SHAH: Minorities do not need to be representatives
Opinions Column: Wait, Was that Racist?
Historically, the representation of South Asians in the media has been dismal. Growing up, my only role model was Princess Jasmine, simply because her skin color had the slightest resemblance to my own Indian skin. But that sob story about brown identity has been told time and time again, with no real results until very recently. This year seems to be the eruption of South Asian talent, as Hasan Minhaj took the stage at the White House Correspondents’ Dinner, Priyanka Chopra’s breaks out into Hollywood with "Quantico" and, most recently, Riz Ahmed becomes the first South Asian to win an Emmy Award for acting. However, with this forthcoming of representation, there has been controversy as to whether all of the representation is purely positive and progressive.
In 2012, Mindy Kaling became the first South Asian actress to headline — act, edit and write — her own TV show "The Mindy Project," which follows her alter-ego Mindy Lahiri, an OB-GYN who gallivants around New York City. It may be progressive in theory, but the show has been openly criticized for never truly highlighting race issues. Mindy Lahiri dates many men, all of them being white, and beyond being visibly Indian, her race is not the focus.
Three years later, Aziz Ansari’s Netflix series "Master of None" premiered, starring Ansari as Dev, a fictionalized version of Ansari himself, living as a semi-struggling actor in New York City. Diverting from "The Mindy Project’s" non-racial stance, Ansari acknowledges his race boldly, addressing race relations for Indians in a way that has never been done before. A standout episode is “Indians on TV,” where Dev faces prejudice in the acting industry because of his race.
Both "The Mindy Project" and "Master of None" are incredibly progressive. Being at the forefront of a TV show as a brown man or woman is prolific, regardless of whether one chooses to emphasize or de-emphasize one’s identity. Notably, Kaling reveals in an interview with the Paley Center for Media: “I try not to rely on or deny the fact that I’m Indian. You turn on the show, and you know that I’m Indian … And it comes up in the show sometimes, but as much as it organically would.” This relates to the two notable roles that Kaling and Ansari have portrayed on screen — Kelly Kapoor in "The Office" and Tom Haverford in "Parks and Recreation," respectively — who are ridiculous characters with eccentric qualities who just happen to be Indian.
While Ansari’s approach in "Master of None" is more racially focused than Kaling’s, and even his portrayal of Tom Haverford, it should not delegitimize "The Mindy Project" in any way.
And even though "Master of None" is decidedly more progressive, involving many POC creators such as Alan Yang and Lena Waithe, it still has suffered the wrath of many women of color — and Twitter users enraged on their behalf — because the women that Dev pursues tend to be white. To address the backlash, Ansari replied in a tweet, “No ethnic requirements on any casting. We just cast the best people.” This tweet, of course, ignited even more backlash regarding Ansari’s tone-deaf words.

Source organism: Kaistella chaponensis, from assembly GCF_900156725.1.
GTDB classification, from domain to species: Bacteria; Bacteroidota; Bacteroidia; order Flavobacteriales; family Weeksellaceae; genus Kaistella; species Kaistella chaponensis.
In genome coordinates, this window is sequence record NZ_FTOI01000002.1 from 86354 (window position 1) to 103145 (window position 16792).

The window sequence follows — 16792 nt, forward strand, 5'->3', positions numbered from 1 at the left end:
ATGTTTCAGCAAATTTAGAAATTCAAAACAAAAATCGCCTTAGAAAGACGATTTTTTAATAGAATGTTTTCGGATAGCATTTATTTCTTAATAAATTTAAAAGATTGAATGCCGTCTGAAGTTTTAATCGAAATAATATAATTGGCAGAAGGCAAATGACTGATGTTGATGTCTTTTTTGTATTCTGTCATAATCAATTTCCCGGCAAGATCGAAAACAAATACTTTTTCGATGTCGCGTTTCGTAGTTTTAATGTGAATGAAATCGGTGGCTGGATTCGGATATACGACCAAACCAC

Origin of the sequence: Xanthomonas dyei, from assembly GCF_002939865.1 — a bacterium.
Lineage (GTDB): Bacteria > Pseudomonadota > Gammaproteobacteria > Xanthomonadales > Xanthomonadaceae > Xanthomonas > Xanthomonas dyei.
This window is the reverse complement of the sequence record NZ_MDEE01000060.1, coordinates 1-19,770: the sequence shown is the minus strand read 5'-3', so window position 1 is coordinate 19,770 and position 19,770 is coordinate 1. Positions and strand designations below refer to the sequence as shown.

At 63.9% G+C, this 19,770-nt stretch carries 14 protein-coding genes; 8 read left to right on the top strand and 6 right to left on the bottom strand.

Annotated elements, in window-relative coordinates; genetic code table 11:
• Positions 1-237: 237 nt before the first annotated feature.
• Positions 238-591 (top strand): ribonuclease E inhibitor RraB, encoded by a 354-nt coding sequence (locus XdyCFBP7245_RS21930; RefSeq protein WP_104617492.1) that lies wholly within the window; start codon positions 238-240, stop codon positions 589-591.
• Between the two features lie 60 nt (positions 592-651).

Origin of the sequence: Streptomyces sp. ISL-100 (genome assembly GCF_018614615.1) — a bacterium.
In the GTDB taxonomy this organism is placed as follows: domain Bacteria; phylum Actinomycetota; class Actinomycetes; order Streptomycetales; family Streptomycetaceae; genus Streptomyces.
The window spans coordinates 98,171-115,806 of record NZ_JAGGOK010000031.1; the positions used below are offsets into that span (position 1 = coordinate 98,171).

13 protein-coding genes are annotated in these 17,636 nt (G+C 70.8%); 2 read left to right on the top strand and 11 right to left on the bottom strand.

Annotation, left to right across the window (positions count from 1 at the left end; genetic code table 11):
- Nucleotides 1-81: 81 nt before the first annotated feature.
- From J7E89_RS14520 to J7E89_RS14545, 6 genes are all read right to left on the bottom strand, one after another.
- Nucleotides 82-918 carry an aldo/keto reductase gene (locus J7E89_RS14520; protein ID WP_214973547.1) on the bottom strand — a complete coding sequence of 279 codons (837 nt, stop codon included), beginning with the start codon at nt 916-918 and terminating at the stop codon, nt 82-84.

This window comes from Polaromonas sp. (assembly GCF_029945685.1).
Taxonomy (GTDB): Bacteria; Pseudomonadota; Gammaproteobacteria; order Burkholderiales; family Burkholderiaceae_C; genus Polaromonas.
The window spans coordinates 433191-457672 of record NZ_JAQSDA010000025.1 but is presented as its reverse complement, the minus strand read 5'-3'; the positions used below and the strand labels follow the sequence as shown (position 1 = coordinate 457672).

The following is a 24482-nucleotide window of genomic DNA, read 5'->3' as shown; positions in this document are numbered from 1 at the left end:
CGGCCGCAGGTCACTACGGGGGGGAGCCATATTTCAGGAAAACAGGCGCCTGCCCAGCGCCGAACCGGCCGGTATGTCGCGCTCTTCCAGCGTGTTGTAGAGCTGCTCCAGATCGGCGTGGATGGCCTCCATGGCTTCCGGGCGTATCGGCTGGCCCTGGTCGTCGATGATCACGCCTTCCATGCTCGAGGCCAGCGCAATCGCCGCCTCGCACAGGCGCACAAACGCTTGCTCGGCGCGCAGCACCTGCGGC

So, regardless of Ansari’s wish to tackle race, even his attempts were not lauded as enough.
A pressing question to address becomes this: are we watching the show because there is a POC starring in it? Or are we watching the show because it is enjoyable? I’m assuming the latter. At the end of the day, isn’t it better that we have nuanced, dynamic portrayals of South Asians in the media in comparison to the vapid, empty stereotypes that have been prevalent until now, ranging from Raj in "The Big Bang Theory" to Apu in "The Simpsons?" Should we be harshly demanding these already-progressive creators to push for even more progress?
It becomes ridiculously unfair to ask every minority to take on the role of Martin Luther King Jr. and speak for their race when all they want to pursue is their own creative talents. Mindy Kaling, Aziz Ansari, Hasan Minhaj, Kal Penn and Kumail Nanjiani's sole purpose shouldn’t be to represent, but rather to create. They never asked to be the first. They never asked to be defined by the qualifier “brown” or “Indian.” Yes, it becomes easy to dissect everything as a matter of race or gender or general injustice, but sometimes we need to let these artists simply promote diversity rather than calling upon them to be our martyrs. In a way, when we force shows such as "The Mindy Project" and "Master of None" to be shows that have non-white leads rather than leads that happen to be non-white, we, in turn, view them solely through a racial lens. Ultimately, we fail in our quest to normalize South Asian representation in the media.
Progress is real, but it takes time. Hasan Minhaj’s comedy special on Netflix entitled "Homecoming King" is funny — but his identity is often a punchline. Yet, when he graced the stage at the White House Correspondents’ Dinner, and his identity as a brown man was no longer center stage, his comedic talent was. Change happens and diversity is an ongoing quest, but it is never the duty of an industry leader to be entirely representative of their race, sexuality or their gender — that is far too great of a burden. Their duty is to do their job the best they can, everything else is secondary.
Anjali Shah is a Rutgers Business School first-year, double majoring in finance and political science. Her column, “Wait, Was that Racist?”, runs on alternate Fridays.
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